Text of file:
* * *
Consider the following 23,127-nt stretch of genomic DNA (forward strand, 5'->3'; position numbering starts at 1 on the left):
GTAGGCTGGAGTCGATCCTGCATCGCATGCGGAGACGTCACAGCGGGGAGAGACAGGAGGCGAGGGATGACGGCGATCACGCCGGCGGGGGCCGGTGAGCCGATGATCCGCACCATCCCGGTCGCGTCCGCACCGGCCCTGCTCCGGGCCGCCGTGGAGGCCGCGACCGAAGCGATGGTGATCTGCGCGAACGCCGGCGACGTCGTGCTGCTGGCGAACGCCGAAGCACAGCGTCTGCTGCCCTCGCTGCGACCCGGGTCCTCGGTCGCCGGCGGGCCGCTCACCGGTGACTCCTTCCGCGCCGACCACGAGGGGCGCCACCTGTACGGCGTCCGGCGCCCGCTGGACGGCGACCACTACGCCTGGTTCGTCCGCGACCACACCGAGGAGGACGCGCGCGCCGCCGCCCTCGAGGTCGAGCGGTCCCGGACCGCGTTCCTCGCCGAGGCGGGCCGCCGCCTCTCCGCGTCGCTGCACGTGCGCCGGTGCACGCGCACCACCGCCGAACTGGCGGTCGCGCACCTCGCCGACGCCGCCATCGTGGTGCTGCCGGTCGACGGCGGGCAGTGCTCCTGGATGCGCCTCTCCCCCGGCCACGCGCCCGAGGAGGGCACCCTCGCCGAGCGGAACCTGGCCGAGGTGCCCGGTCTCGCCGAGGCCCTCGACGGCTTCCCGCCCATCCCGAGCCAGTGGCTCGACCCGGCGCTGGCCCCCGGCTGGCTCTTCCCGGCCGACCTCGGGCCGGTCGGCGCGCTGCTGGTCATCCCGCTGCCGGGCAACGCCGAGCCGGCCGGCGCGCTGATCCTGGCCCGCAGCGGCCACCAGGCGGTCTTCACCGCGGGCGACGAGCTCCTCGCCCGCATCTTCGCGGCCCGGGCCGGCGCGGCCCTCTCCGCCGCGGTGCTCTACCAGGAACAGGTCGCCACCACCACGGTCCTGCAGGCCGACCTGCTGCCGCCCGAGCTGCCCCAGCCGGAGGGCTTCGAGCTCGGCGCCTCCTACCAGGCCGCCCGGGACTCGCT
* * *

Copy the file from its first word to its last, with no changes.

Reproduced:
Consider the following 23,127-nt stretch of genomic DNA (forward strand, 5'->3'; position numbering starts at 1 on the left):
GTAGGCTGGAGTCGATCCTGCATCGCATGCGGAGACGTCACAGCGGGGAGAGACAGGAGGCGAGGGATGACGGCGATCACGCCGGCGGGGGCCGGTGAGCCGATGATCCGCACCATCCCGGTCGCGTCCGCACCGGCCCTGCTCCGGGCCGCCGTGGAGGCCGCGACCGAAGCGATGGTGATCTGCGCGAACGCCGGCGACGTCGTGCTGCTGGCGAACGCCGAAGCACAGCGTCTGCTGCCCTCGCTGCGACCCGGGTCCTCGGTCGCCGGCGGGCCGCTCACCGGTGACTCCTTCCGCGCCGACCACGAGGGGCGCCACCTGTACGGCGTCCGGCGCCCGCTGGACGGCGACCACTACGCCTGGTTCGTCCGCGACCACACCGAGGAGGACGCGCGCGCCGCCGCCCTCGAGGTCGAGCGGTCCCGGACCGCGTTCCTCGCCGAGGCGGGCCGCCGCCTCTCCGCGTCGCTGCACGTGCGCCGGTGCACGCGCACCACCGCCGAACTGGCGGTCGCGCACCTCGCCGACGCCGCCATCGTGGTGCTGCCGGTCGACGGCGGGCAGTGCTCCTGGATGCGCCTCTCCCCCGGCCACGCGCCCGAGGAGGGCACCCTCGCCGAGCGGAACCTGGCCGAGGTGCCCGGTCTCGCCGAGGCCCTCGACGGCTTCCCGCCCATCCCGAGCCAGTGGCTCGACCCGGCGCTGGCCCCCGGCTGGCTCTTCCCGGCCGACCTCGGGCCGGTCGGCGCGCTGCTGGTCATCCCGCTGCCGGGCAACGCCGAGCCGGCCGGCGCGCTGATCCTGGCCCGCAGCGGCCACCAGGCGGTCTTCACCGCGGGCGACGAGCTCCTCGCCCGCATCTTCGCGGCCCGGGCCGGCGCGGCCCTCTCCGCCGCGGTGCTCTACCAGGAACAGGTCGCCACCACCACGGTCCTGCAGGCCGACCTGCTGCCGCCCGAGCTGCCCCAGCCGGAGGGCTTCGAGCTCGGCGCCTCCTACCAGGCCGCCCGGGACTCGCT